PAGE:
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WTF?! It's been seven years since HP first became embroiled in controversy for pushing out a firmware update to its printers that disabled third-party ink cartridges. Since then, it has faced lawsuits and countless complaints about its cartridge DRM, which it claims is about protecting quality for the customer, and definitely not a way of forcing people into buying its own expensive products. Yet despite all the outrage, HP is still pushing out these updates.
HP's Dynamic security feature works by having the printers check inserted cartridges' security chips or electronic circuitry to confirm they are from HP. "The printers use the dynamic security measures to block cartridges using non-HP chips or modified or non-HP electronic circuitry," explains HP, which adds that the feature is "to protect the quality of our customer experience, maintain the integrity of our printing systems, and protect our intellectual property." Nothing about money, then.
New, official ink cartridges are expensive, so introducing a feature that prevents HP printer owners from buying discounted third-party ink isn't going earn the company a lot of goodwill. HP has already paid out millions in settlement fees after class-action lawsuits were brought by consumer groups and users accusing the firm of "underhanded" tactics and anti-competitive behavior. The most recent of these was a $1.35 million payout to customers in four European countries.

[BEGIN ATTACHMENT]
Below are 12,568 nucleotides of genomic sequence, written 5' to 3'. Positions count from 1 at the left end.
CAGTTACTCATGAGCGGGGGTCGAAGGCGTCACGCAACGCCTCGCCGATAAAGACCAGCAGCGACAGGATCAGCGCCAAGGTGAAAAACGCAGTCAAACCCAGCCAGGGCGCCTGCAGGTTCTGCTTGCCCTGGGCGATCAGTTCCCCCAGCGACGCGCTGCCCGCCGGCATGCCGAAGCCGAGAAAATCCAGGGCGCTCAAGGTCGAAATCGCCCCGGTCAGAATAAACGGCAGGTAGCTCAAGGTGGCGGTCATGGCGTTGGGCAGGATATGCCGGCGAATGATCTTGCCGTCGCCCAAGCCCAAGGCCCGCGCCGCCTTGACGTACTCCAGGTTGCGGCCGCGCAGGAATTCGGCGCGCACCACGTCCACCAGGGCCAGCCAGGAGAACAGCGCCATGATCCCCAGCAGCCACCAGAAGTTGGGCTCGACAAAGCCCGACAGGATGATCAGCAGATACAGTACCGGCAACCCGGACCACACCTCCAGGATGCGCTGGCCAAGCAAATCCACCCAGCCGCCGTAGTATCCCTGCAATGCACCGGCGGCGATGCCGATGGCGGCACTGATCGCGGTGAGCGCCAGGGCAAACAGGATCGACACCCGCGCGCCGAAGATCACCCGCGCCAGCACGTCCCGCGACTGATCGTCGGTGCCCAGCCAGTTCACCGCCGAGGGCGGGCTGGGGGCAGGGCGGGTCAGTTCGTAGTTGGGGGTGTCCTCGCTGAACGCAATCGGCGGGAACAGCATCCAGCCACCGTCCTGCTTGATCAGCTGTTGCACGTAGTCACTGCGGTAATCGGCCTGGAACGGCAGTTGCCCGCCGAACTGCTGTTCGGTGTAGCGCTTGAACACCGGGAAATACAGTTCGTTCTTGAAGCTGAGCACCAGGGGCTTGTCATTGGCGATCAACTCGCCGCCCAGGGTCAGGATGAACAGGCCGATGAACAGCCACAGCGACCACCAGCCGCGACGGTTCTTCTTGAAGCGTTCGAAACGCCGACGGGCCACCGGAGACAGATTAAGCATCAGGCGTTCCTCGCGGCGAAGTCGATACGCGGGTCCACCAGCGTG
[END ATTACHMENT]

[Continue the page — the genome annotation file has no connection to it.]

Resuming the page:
But HP hasn't abandoned its cartridge DRM plans, as Reddit users (via Ars Technica) are discovering. "HP have updated their printers to outright ban 'non-HP' ink! They no longer shows the 'can't guarantee quality' message, but instead cancels your print completely until you inset a HP ink cartridge," wrote Redditor grhhull. "After contacting HP, they advised 'this is due to the recent 'update' of all printers.'"
It's unclear which printers have received the updates and when they were pushed out. The OfficeJet 774, 6978 and 6968, and the OfficeJet Pro 6970 are some of those named on HP's support page.
What's even more jarring for users is that the updates could, without any notice, brick third-party cartridges that they had been using in their HP printers.
Ars notes that HP has been careful to admit no wrongdoing even when paying out its class-action settlements. Instead, the company has focused on making it more clear which of its printers have the Dynamic security function. That's certainly not going to appease people who've just found their printer is no longer working.